Leonard Shlain, Art and Physics, Quill/William Morrow, New York, p. 430. 1991.
16 Jacques Mandelbrojt, "Has my scientific activity influenced my painting?" in Cahiers art et science, May 1994, p.50, Editions Confluences.
And a remarkable and demonstrative coincidence: one of the paintings which illustrates the article is entitled "Necessary and perhaps sufficient"! It dates from 1986, whereas I started myself to paint on a white background in 1983, and this article only appeared in 1994.
17 Yves Michaud, La crise de l’art contemporain, p. 31, Presses Universitaires de France, 1997.
18 Nathalie Heinich, Les rejets de l’art contemporain, Association ADRESSE 1995.
19 "A prophet, then, does not look forward in time so much as expresses the condition of the spacetime continuum: that which is timeless. In spacetime the most ancient is intermingled with the most futuristic. For the prophet these two are one, since in the unified mythic realm of spacetime such distinctions as "past" and "future are meaningless."
Leonard Shlain, Art and Physics, Quill/William Morrow, New York, p. 428. 1991.


GLOSSARY

Bell, John:
A physicist at CERN, the European elementary-particle laboratory in Geneva, in Switzerland, John Bell is famous for his theorem, published in 1964, which gave an elegant solution to the debate between Einstein, defending classical physics, and Bohr favorable to quantum physics, which involves a new concept of reality. The theorem proves Bohr right by saying that a higher correlation exists in quantum mechanics, compared to any (classical) theory of local reality. Consequently, any attempt to understand reality must take into account the universe as a Whole.
Bohr, Niels (1885 - 1962):
One of the foremost scientists of the 20th century, Niels Bohr was the first to apply the quantum theory, which restricts the energy of a system to certain discrete values, to the problem of atomic and molecular structure. He was a guiding spirit and major contributor to the development of quantum physics.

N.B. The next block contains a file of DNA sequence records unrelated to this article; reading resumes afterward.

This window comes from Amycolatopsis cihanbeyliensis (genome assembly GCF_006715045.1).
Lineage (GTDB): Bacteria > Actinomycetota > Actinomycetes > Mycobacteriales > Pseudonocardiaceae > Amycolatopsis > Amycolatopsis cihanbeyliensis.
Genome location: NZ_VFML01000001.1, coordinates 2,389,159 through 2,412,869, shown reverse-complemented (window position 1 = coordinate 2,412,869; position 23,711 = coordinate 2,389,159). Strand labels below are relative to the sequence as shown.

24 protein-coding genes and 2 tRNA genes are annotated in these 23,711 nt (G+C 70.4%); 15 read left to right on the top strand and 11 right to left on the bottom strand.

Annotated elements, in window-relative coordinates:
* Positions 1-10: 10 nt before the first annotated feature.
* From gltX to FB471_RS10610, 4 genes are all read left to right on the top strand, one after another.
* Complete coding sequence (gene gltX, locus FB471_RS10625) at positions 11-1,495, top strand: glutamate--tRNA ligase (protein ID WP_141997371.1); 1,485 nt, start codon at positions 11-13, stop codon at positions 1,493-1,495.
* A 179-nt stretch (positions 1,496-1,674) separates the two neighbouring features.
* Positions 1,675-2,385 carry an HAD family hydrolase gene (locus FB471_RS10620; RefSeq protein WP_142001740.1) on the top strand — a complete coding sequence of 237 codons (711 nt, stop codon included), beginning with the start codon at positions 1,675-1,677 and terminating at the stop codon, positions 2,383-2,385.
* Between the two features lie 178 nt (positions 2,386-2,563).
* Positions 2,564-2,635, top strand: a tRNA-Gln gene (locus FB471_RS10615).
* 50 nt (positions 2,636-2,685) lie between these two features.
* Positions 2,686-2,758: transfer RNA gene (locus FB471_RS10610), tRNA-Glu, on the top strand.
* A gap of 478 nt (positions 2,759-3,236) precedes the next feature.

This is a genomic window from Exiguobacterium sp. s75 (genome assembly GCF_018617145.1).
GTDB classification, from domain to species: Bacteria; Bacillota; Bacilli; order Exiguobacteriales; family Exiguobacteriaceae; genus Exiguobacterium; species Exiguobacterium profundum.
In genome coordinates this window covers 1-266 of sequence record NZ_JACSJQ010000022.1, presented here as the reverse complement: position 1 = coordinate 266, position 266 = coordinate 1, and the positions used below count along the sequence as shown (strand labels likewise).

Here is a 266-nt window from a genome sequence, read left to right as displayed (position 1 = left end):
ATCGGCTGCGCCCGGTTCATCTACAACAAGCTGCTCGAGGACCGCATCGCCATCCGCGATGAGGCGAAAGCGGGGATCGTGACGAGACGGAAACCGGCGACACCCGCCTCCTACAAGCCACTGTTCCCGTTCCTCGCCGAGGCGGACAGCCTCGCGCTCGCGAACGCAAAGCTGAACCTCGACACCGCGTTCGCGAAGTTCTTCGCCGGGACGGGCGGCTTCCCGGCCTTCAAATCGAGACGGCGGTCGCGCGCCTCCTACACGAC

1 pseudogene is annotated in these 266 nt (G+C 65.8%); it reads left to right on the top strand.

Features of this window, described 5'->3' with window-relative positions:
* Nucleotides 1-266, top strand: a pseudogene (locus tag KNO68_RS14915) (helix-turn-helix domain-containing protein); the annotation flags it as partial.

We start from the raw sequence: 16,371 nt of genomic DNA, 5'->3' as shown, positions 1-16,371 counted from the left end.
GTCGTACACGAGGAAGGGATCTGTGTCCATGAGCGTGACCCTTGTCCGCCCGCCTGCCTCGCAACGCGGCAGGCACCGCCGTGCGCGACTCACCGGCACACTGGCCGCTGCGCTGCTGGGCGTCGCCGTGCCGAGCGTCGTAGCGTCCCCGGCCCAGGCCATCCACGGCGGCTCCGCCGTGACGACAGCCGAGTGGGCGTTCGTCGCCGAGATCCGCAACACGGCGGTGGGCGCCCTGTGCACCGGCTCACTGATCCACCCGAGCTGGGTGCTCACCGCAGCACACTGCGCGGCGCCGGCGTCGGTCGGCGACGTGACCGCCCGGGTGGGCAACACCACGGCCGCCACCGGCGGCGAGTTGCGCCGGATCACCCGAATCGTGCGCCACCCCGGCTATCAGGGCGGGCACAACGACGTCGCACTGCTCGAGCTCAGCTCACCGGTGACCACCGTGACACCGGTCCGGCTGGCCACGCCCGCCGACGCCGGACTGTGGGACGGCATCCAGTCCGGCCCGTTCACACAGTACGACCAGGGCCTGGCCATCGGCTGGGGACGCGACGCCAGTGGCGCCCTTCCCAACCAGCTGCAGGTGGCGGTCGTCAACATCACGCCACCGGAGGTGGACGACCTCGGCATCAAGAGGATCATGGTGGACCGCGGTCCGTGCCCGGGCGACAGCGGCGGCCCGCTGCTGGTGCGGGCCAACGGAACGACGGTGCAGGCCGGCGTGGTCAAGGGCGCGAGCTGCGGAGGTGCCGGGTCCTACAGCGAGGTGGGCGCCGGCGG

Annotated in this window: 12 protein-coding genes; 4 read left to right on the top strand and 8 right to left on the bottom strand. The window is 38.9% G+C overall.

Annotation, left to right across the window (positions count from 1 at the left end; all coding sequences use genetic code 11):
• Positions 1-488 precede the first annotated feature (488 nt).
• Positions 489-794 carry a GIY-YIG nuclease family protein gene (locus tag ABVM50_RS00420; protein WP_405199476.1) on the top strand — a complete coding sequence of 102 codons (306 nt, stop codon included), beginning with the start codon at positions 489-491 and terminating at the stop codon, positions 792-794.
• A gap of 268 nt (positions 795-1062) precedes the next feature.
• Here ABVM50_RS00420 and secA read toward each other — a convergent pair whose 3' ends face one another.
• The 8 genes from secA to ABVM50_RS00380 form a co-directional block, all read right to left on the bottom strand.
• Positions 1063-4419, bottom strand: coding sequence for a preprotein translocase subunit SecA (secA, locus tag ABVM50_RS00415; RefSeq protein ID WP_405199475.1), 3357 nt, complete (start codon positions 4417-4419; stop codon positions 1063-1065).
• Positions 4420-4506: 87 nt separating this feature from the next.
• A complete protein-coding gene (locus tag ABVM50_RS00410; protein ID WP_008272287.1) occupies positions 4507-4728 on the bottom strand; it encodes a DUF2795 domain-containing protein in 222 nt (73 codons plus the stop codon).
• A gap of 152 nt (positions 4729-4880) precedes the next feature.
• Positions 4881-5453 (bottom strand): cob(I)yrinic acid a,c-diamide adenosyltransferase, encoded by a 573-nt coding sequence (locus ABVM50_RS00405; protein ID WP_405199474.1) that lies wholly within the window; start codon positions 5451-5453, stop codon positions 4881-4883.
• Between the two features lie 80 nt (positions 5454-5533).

Bohr won the 1922 Nobel Prize of Physics, chiefly for his work on the structure of atoms.

In his last years, he tried to point out ways in which the idea of complementarity could throw light on many aspects of human life and thought.
Collective unconscious:
Unitive unconscious - that aspect of our consciousness that transcends space, time and culture, but of which we are not aware. A concept first introduced by Jung.
Complementarity:
The characteristic of quantum objects possessing opposite aspects, such as waviness and particleness, only one of which we can see with a given experimental arrangement (Goswami).
Death of art, non-art :
Roughly equivalent expressions commonly used throughout the artistic press (e.g. Art press, De la mort de l’art à la mode de l’art et comment s’en sortir, 1986, n° 100).
Einstein, Albert (1879 - 1955):
Recognized in his own time as one of the most creative intellects in human history, Albert Einstein, in the first 15 years of the 20th century, advanced a series of theories that for the first time asserted the equivalence of mass and energy and proposed entirely new ways of thinking about space, time, and gravitation. His theories of relativity and gravitation were a profound advance over the old Newtonian physics and revolutionized scientific and philosophic inquiry.